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The Thermal Evolution and Internal Structure of Saturn's Mid-Sized Icy Satellites

  • Dennis L. Matson
  • Julie C. Castillo-Rogez
  • Gerald Schubert
  • Christophe Sotin
  • William B. McKinnon

Abstract

The Cassini-Huygens mission is returning new geophysical data for the midsize, icy satellites of Saturn (i.e., satellites with radii between 100 and 1,000 km). These data have enabled a new generation of geophysical model studies for Phoebe, Iapetus, Rhea, Mimas, Tethys, Dione, as well as Enceladus (which is addressed in a separate chapter in this book). In the present chapter we consider the new model studies that have reported significant results elucidating the evolutionary histories and internal structures of these satellites. Those results have included their age, the development of their internal structures and mineralogies, which for greatest fidelity must be done concomitantly with coupled dynamical evolutions. Surface areas, volumes, bulk densities, spin rates, orbit inclinations, eccentricities, and distance from Saturn have changed as the satellites have aged. Heat is required to power the satellites' evolution, but is not overly abundant for the midsized satellites. All sources of heat must be evaluated and taken into account. This includes their intensities and when they occur and are available to facilitate evolution, both internal and dynamical. The mechanisms of heat transport must also be included. However, to model these to high fidelity the material properties of the satellite interiors must be accurately known. This is not the case. Thus, much of the chapter is devoted to discussion of what is known about these properties and how the uncertainties affect the estimation of heat sources, transport processes, and the consequential changes in composition and evolution. Phoebe has an oblate shape that may be in equilibrium with its spin period of ~9.3 h. Its orbital properties suggest that it is not one of the regular satellites, but is a captured body. Its density is higher than that of the other satellites, consistent with formation in the solar nebula rather than from material around Saturn. Oblate shape and high density are unusual for objects in this size range, and may indicate that Phoebe was heated by 26Al decay soon after its formation, which is consistent with some models of the origin of Kuiper-Belt objects. Iapetus has the shape of a hydrostatic body with a rotation period of 16 h. It subsequently despun to its current synchronous rotation state, ~79 day period. These observations are sufficient to constrain the required heating in Iapetus' early history, suggesting that it formed several My after CAI condensation. Since Saturn had to be present for Iapetus to form, this date also constrains the age of Saturn and how long it took to form. Both shape and gravitational data are available for Rhea. Gravity data were obtained from the single Cassini flyby during the prime mission and within the uncertainties cannot distinguish between hydrostatic and non-hydrostatic gravitational fields. Both Dione and Tethys display evidence of smooth terrains, with Dione's appearing considerably younger. Both are conceivably linked to tidal heating in the past, but the low rock abundance within Tethys and the lack of eccentricity excitation of Tethys' orbit today make explaining this satellite's geology challenging.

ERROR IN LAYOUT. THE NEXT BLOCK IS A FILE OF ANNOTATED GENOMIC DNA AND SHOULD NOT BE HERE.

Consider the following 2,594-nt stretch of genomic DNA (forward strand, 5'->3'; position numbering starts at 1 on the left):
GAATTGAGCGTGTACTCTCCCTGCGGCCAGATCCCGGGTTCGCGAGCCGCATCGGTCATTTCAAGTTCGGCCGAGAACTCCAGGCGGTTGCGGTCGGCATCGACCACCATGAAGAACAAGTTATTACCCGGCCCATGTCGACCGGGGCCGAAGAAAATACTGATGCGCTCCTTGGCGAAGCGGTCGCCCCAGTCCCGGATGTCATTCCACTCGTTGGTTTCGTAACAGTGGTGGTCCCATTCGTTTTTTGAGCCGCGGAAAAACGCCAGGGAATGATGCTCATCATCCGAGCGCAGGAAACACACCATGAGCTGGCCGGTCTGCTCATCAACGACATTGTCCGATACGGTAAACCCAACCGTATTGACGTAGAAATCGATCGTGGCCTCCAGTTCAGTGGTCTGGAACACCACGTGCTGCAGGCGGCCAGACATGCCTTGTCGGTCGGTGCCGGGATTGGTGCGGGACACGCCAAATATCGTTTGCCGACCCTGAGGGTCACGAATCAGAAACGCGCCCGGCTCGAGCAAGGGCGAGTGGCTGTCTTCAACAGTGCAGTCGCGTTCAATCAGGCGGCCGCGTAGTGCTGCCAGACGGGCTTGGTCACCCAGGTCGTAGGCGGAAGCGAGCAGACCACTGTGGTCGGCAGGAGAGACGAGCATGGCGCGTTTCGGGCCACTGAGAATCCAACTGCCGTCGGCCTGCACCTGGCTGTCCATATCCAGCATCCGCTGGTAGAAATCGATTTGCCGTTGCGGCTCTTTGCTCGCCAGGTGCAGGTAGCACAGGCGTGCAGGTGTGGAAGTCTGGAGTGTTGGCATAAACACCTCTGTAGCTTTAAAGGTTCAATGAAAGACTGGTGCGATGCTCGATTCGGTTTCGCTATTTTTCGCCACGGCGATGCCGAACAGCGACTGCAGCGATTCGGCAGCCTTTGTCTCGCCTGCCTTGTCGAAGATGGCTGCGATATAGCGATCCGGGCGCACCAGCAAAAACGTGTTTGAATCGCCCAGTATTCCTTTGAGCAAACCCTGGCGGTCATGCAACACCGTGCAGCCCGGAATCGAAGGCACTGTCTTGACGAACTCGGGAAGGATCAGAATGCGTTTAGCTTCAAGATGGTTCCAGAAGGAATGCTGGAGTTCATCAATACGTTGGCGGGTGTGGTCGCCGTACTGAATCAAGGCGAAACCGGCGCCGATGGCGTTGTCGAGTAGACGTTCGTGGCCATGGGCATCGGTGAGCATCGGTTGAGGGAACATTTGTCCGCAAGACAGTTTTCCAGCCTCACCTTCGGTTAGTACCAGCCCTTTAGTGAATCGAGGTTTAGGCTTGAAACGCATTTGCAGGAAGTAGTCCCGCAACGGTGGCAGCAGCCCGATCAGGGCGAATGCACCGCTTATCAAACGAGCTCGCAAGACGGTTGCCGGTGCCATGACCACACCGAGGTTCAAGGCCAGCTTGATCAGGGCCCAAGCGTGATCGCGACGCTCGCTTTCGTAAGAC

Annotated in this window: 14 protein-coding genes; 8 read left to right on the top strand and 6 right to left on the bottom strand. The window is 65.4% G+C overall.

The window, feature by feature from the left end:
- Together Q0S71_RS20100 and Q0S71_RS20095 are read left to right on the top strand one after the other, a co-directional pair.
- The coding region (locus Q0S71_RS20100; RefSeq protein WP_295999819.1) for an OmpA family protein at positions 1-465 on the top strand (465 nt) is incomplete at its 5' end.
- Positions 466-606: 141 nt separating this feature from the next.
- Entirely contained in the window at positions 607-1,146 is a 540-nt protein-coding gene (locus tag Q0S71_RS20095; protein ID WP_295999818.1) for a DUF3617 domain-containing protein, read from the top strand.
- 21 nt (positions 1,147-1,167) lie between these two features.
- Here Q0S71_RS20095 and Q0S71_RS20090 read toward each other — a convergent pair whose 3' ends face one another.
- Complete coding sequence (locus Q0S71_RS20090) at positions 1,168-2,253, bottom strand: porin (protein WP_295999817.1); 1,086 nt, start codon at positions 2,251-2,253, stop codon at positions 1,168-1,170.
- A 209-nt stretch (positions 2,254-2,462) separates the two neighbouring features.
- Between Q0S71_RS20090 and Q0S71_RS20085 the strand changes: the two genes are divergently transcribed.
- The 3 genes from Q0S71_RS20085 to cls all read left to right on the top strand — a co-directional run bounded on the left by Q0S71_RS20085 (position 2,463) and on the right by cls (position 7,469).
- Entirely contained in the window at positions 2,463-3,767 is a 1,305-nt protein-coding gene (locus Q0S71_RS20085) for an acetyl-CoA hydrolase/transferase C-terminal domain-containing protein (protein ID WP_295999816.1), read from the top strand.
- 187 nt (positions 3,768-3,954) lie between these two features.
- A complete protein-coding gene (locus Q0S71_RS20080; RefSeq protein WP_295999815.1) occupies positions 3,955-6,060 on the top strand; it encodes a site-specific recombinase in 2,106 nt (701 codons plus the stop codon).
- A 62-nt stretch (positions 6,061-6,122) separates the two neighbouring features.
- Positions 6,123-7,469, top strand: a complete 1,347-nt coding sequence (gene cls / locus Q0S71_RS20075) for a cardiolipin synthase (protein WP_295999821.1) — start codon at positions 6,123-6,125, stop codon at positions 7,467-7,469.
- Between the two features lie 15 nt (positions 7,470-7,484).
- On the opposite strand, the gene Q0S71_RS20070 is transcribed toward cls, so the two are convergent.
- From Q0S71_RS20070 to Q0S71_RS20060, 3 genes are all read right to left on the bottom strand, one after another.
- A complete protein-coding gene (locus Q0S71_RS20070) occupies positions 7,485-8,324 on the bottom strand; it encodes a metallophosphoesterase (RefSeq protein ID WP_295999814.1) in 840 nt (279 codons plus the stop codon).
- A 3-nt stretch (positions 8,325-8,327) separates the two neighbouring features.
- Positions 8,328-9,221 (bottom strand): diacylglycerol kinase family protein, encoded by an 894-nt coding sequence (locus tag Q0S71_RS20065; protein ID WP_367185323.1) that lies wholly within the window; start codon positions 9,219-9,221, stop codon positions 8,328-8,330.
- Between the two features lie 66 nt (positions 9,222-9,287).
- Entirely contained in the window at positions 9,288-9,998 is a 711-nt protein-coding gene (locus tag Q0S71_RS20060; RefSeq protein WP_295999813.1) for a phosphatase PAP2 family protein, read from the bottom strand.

Keywords

Rayleigh Number Thermal Boundary Layer Giant Planet Hydrostatic Equilibrium Solar Nebula 
These keywords were added by machine and not by the authors. This process is experimental and the keywords may be updated as the learning algorithm improves.

Notes

Acknowledgments

This work has been conducted at the Jet Propulsion Laboratory, California Institute of Technology, Under a contract with the National Aeronautics and Space Administration. Copyright 2008 California Institute of Technology. Government sponsorship acknowledged. W.B.M. thanks the Cassini Data Analysis Program.

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Copyright information

© Springer Science+Business Media B.V. 2009

Authors and Affiliations

  • Dennis L. Matson
    • 1
  • Julie C. Castillo-Rogez
    • 1
  • Gerald Schubert
    • 2
  • Christophe Sotin
    • 1
  • William B. McKinnon
    • 3
  1. 1.Jet Propulsion LaboratoryCalifornia Institute of TechnologyPasadenaUSA
  2. 2.University of California, Los AngelesLos AngelesUSA
  3. 3.Washington University in St. LouisSt. LouisUSA

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